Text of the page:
Facing a three year window before Diablo Canyon Nuclear Generating station – California’s last-remaining nuclear power plant closes, Gov. Gavin Newsom has indicated a willingness to rethink the planned shuttering.
Diablo Canyon, operated by PG&E, is responsible for producing up to 9 percent of California’s power and does so without emitting greenhouse gasses, a major boon for environmental advocates hoping to transition the state away from climate change-driving fuels.
Friday, the Los Angeles Times reported Newsom as indicating the Golden State would seek a portion of the $6 billion unveiled by the Biden administration to rescue aging and closing nuclear reactors.
“The requirement is by May 19 to submit an application, or you miss the opportunity to draw down any federal funds if you want to extend the life of that plant,” Newsom told the paper. “We would be remiss not to put that on the table as an option.”
A joint Stanford-MIT study last year found that if Diablo Canyon were to remain open to 2035, the report states that it would reduce California power sector carbon emissions by over 10 percent from 2017 levels and save $2.6 billion in power system costs.
With another 10 years of operation, Diablo Canyon would offer power system cost savings up to $21 billion, the report found, while sparing 90,000 acres of land from use for energy production.
Newsom’s shift on nuclear power, his administration said after a Times editorial board interview on Thursday, reflects only a short-term solution and that he still supports an eventual closure of the plant.
But California’s chief executive leaving the door open, the paper noted, is an obvious sign to the shift in how American leaders are perceiving the benefits and costs of nuclear power:
But Newsom’s willingness to consider a short-term reprieve reflects a shift in the politics of nuclear power after decades of public opposition fueled by high-profile disasters such as Chernobyl and Three Mile Island, as well as the Cold War.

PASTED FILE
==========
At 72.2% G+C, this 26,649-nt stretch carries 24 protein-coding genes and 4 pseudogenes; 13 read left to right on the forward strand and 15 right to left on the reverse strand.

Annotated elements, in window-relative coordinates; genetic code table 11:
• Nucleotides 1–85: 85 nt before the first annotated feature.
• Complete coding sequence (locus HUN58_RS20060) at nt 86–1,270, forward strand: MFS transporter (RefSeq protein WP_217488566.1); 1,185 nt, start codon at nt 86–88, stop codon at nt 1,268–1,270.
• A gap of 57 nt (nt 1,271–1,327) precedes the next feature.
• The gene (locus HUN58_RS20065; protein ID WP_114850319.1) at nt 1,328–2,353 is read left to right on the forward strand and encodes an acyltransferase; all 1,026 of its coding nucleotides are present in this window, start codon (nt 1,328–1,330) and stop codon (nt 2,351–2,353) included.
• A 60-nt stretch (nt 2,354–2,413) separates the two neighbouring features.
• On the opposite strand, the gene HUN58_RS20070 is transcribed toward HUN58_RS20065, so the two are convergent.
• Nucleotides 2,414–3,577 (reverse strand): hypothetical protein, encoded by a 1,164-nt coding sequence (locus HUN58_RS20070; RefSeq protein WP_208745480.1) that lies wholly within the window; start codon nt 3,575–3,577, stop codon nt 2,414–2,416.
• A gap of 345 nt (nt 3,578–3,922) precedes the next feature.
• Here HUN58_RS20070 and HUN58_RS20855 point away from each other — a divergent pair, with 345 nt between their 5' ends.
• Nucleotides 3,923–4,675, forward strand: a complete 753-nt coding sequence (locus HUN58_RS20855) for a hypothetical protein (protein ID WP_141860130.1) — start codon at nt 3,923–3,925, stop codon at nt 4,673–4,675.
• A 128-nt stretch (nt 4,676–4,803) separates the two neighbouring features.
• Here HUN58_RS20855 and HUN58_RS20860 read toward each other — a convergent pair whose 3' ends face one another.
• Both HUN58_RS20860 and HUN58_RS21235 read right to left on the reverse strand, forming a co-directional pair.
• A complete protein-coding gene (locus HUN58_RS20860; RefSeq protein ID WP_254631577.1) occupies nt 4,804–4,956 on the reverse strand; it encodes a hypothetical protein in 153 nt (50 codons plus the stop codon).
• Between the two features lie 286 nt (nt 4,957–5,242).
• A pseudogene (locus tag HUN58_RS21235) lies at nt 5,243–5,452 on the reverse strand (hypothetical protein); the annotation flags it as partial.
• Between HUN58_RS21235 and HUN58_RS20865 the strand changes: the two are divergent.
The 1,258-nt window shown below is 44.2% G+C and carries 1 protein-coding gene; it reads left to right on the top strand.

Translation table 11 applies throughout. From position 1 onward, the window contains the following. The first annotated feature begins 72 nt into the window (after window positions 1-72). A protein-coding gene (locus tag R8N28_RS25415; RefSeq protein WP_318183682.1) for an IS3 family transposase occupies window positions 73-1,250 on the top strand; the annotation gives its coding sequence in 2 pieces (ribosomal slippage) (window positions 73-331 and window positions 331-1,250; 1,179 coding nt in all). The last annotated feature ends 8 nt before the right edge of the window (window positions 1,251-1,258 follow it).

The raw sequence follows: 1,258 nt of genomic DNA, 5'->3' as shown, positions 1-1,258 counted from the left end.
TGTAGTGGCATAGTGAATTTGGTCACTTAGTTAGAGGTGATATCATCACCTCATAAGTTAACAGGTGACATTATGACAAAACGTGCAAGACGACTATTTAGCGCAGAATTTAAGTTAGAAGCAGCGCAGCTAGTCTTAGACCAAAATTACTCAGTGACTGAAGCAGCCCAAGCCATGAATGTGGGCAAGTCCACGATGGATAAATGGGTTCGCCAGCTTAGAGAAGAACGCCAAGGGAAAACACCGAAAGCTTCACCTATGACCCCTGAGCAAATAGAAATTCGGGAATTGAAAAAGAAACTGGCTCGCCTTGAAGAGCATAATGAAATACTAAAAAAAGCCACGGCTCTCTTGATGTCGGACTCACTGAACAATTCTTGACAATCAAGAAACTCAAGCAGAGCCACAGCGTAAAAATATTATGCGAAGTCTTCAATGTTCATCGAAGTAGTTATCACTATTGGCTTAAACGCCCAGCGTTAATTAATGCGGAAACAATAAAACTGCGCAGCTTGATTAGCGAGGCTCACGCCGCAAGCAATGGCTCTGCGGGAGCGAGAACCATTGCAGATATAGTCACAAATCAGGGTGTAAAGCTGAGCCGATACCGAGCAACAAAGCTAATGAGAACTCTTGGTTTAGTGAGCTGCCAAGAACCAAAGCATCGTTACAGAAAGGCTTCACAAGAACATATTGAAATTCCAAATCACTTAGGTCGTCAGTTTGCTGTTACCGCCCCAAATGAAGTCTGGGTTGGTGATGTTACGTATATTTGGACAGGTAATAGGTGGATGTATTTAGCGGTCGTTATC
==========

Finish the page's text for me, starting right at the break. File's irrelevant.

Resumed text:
Nuclear plants are America’s largest source of climate-friendly power, generating 19% of the country’s electricity last year. That’s almost as much as solar panels, wind turbines, hydropower dams and all other zero-carbon energy sources combined.
Newsom told the paper that he’s mulled extending the life of Diablo Canyon since August 2020, when California’s Independent Systems Operator implemented the first round of large-scale rolling blackouts in 18 years.
Beyond rolling blackouts, the paper reported a Newsom spokesperson as also naming likely power shortages in the upcoming years if Diablo Canyon closed on time.
Such projections came from California’s grid operator.
Newsom told the paper that reliable electricity is “profoundly important.”
He also acknowledged the growing number of scientists, activists and former U.S. energy secretaries who have pressed him to rescue Diablo for climate reasons.
“Some would say it’s the righteous and right climate decision,” Newsom told the pub.
Beyond Newsom’s willingness, there are overlapping government agencies required to keep the lights on at the San Luis Obispo County-based plant. The U.S. Nuclear Regulatory Commission would need to expedite a renewal of its operating license, California state agencies would similarly need to sign-off, and the state Legislature would need to authorize continued use.
Last session, the Legislature declined to even grant a committee vote on a measure drafted by Asm. Jordan Cunningham (R–San Luis Obispo) to extend the plant’s life.
Before his departure from Congress, former Rep. Devin Nunes (R–Tulare) launched a similar bid to save the plant from closure.
PG&E, the plant operator, would also need to join California in its bid for Federal funds.
In a statement to the publication, PG&E left itself open to evaluating potential extension, with a spokeswoman saying it was “always open to considering all options to ensure continued safe, reliable, and clean energy delivery to our customers.”
“PG&E is committed to California’s clean energy future, and as a regulated utility, we are required to follow the energy policies of the state,” PG&E spokeswoman Lynsey Paulo said.
The Times reported that Newsom asked PG&E to “consider what it would take to keep Diablo Canyon open longer, including the possible role of federal funds.”
“Based on the conversations we’ve been having with PG&E, it’s not their happy place,” he told the paper.